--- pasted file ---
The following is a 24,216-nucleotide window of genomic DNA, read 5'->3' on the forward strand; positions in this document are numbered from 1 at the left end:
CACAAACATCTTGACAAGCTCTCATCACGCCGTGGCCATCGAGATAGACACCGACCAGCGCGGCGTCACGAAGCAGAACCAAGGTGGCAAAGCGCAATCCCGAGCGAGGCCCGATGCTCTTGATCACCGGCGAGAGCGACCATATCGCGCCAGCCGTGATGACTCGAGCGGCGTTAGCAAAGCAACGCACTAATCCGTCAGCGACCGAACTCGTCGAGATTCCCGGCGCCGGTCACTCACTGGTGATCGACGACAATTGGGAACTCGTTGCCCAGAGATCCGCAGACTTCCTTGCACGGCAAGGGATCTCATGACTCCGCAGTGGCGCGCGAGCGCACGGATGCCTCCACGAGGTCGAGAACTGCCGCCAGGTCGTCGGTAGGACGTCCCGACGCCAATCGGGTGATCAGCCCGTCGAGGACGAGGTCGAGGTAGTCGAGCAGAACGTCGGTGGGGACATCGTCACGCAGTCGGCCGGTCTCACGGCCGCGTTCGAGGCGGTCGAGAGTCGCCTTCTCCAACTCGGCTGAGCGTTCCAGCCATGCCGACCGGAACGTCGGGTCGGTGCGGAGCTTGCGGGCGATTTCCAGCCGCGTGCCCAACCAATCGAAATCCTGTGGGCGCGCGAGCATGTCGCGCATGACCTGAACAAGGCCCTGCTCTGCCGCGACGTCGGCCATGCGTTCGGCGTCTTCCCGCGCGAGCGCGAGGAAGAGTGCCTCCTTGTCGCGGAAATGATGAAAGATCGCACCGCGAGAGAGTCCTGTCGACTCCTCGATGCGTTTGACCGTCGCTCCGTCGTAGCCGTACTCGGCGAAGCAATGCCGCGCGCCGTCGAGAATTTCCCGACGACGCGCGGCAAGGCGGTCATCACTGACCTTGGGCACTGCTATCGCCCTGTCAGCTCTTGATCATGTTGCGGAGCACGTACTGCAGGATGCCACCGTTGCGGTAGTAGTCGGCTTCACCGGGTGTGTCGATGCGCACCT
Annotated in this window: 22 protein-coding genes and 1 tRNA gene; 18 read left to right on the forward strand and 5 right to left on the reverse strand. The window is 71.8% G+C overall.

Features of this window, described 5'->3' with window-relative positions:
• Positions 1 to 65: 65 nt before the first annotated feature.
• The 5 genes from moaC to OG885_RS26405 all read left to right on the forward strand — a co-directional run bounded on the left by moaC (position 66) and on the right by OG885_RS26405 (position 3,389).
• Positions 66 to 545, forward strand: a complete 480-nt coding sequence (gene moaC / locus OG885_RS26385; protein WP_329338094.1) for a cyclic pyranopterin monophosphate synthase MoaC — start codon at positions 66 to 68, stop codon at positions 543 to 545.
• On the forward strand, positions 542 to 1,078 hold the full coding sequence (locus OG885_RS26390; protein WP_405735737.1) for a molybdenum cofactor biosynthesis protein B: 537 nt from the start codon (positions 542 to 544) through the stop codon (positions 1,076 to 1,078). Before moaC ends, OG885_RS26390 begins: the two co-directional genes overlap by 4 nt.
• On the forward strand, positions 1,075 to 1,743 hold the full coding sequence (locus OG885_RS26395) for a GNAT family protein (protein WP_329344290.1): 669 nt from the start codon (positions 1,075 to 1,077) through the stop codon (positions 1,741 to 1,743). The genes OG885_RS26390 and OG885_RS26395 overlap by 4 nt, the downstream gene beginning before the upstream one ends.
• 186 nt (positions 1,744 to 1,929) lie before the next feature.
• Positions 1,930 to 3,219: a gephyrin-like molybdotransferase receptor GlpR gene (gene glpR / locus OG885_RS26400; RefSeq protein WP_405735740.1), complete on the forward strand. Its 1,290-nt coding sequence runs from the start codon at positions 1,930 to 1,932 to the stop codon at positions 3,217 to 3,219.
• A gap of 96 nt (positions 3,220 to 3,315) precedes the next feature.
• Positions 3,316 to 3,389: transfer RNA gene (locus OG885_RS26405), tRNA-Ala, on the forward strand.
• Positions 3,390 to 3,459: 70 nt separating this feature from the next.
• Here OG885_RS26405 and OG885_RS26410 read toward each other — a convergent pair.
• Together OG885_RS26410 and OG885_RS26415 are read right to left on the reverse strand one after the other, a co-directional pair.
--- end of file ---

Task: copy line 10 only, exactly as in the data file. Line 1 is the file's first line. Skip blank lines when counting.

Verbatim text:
• 186 nt (positions 1,744 to 1,929) lie before the next feature.